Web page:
02 May 2009

Some thoughts on 'A Thousand Splendid Suns'

The Veil of Disenchantment

Author: Khaled Hosseini
Pages: 420
Publishers: Bloomsbury
Genre: Epic- drama
Price: 495

His stories still resemble the good old Bollywood film with the 'oh-so-it-was-him!' kind of twists, but here, fortunately there isn't that much  contrivance and the few that are there take nothing away from the central premise - ie the wretched state of women in Afghanistan and the inhuman nature of their existence.

Where The Kite Runner' story appeared more and more corny by the end, here Hosseini keeps his narrative more natural - capturing well the vulnerable state of his two spirited women protagonists. For better or worse, their fates are intertwined with the erratic and ever fluctuating socio-political situation in the country. It's poignant to see Marium and Laila being stifled under regimes like Taliban (that won't even allow them to step out of their house without a man to take them!) because both of them grow up as smart girls in relatively happy conditions. The author draws your attention to an erstwhile Afghanistan in the 60s, 70s and 80s where you had educated women who were doctors and lawyers. Having seen a better life in their childhood, both Marium and Laila are but naturally shocked by the cruel blow of fate that falls upon them in adulthood.

Marium is the illegitimate child of a rich father, and following the death of her mother marries a much older man, Rasheed. The latter is a prototype of a male chauvinist - perfectly happy with the status quo of a woman being treated subservient to a man. Which is why, he never quite criticises the gorilla army of the Taliban when they take over the country much later. He views their rigid, inhuman laws with ' a sort of forgiving bemusement' as Hosseini so fittingly describes. And yet, to the author’s credit, Rasheed never slips into being a caricature. In the initial stages of the marriage, he displays some tender fibres - even if he expects complete submission from his wife.
It is when Marium fails to deliver him a child after a douzen miscarrages that he unleashes his cruel male side, stinging her with sarcasm and crushing her spirit at every turn.

The Soviet invasion in the 80s incites a freedom struggle. Late towards the 90s, the Muhajadeens take over from them but it doesn't last, as different factions (based on caste and ideology) emerge, leading to a civil war. Families are destroyed, many of them flee to neighbouring countries like Iran and Pakistan..some even to US and UK. But the crisis mounts as many borders are sealed and refugee camps come up.

It is in this crossfire that Laila, the novel's second protagonist finds herself in. With her family dead and lover declared dead, she agrees to marry Rasheed who gives her a home. Marium and Laila are now step-wives sharing the same roof, each one living in sorrowful silence. In The Kite Runner, the novel's heartbreaking moments involve Amir and Hasan's childhood. In this novel, things are more tempered but still there are moments of great intensity that the author manages to build up. For example. Laila and her relationship with the crippled yet serenely sensuous Tariq comes closest to being one of the most touching parts of the novel.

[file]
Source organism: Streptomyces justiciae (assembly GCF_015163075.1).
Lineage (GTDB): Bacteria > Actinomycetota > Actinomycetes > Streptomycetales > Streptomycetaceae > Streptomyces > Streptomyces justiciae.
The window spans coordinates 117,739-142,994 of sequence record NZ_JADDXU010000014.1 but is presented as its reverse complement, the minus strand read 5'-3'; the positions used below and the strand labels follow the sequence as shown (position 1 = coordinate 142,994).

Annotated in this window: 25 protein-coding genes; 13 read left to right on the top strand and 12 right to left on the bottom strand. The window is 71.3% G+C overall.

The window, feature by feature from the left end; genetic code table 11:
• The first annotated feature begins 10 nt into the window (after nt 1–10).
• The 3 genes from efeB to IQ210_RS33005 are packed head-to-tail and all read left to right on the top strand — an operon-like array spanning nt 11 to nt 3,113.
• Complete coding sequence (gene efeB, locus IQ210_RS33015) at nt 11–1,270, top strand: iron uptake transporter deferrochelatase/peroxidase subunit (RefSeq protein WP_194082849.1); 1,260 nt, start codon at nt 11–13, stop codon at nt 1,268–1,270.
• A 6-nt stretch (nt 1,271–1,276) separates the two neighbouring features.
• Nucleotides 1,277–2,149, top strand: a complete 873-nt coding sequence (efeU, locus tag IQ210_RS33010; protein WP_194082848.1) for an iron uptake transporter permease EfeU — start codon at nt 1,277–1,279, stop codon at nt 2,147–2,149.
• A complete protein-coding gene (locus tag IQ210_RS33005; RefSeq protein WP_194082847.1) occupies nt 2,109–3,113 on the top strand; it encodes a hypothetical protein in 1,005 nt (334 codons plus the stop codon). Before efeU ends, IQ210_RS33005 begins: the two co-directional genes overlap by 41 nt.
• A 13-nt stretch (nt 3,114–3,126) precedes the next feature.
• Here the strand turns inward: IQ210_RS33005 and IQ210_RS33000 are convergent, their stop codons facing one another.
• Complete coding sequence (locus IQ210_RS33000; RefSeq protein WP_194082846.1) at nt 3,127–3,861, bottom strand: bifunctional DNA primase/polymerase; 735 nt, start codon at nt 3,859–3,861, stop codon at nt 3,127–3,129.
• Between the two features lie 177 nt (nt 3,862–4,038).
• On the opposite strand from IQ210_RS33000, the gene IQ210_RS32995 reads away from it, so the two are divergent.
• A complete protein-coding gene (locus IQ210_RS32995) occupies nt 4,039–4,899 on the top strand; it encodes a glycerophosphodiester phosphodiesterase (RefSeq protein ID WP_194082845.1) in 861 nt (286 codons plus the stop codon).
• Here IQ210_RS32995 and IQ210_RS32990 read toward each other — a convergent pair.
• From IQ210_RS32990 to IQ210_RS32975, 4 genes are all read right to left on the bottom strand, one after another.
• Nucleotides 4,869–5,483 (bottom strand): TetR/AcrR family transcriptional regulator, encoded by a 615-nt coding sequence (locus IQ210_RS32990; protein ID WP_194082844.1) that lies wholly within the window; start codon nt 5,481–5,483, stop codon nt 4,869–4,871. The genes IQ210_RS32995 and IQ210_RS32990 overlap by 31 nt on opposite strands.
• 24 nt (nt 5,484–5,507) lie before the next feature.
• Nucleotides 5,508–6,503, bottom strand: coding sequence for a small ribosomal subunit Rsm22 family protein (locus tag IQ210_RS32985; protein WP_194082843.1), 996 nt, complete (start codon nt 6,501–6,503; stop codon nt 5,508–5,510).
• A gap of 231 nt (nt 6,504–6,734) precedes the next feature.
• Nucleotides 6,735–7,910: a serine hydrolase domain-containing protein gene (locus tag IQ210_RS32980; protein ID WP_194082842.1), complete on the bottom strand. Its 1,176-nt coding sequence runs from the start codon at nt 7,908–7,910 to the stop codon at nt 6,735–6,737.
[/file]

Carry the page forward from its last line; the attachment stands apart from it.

The union of their souls - Marium and Laila-- coincides with the disintegration of Afghanistan into an abyss of religious fanaticism, propagated by the regime of the Taliban. It is amidst this chaos that both women form a bond and ultimately find their redemption.
Laila and Tariq return to Kabul (they settle in Pakistan in the meantime) after the US take over Afghanistan after 9/11 and the place starts to appear safer. This is obviously an autobiographical element - as Hosseini and his family had come visiting their homeland in 2003 to see how it had changed and if they could offer any help to its people.

What is commendable about the author's writing here is that even though the theme allows him to probably go all out and be emotionally manipulative in his treatment, he shows restraint - never losing focus of the bigger picture. Given Hosseini's present work as a US envoy for a UN refugee agency, you know his concerns are heart-felt and that clearly comes forth in the novel.

A Thousand Splendid Suns - in its theme of displacement, human suffering on account of wars and human rights violation ----is much like another favourite book of mine, Half Of A Yellow Sun by Chimamanda Ngozi Adichie. I like how both these books weave in a fictionalised dramatic story mirroring the real life human crisis around them.

The novel has an expansive, textured setting that he achieves once again and his skill as a writer - finding the exact words to describe something (great dialogues) or never letting his leads slip out of character- it all works well for the story. Importantly, he opens up an interesting window into a country and its people, telling stories with much passion and yes, readability.


arwa said...

Hey Sandy.. Your reviews, whether positive or negative, always create an urge to read those particular books... waiting to read this one too.. great post! :)

janaki said...

Adiche's new collection of short stories already released abroad, to be released shortly. If you liked Adiche, you will also like "the color purple" by alice walker. Chk out "sacred kerala" by Dominique sila-khan. good in parts, but different in subject and treatment.

sandhya said...

Thanks Arwa.

Janaki: Great to see you! Will check out both the books you mention for sure. I still have to read Adiche's Purple Hibiscus BTW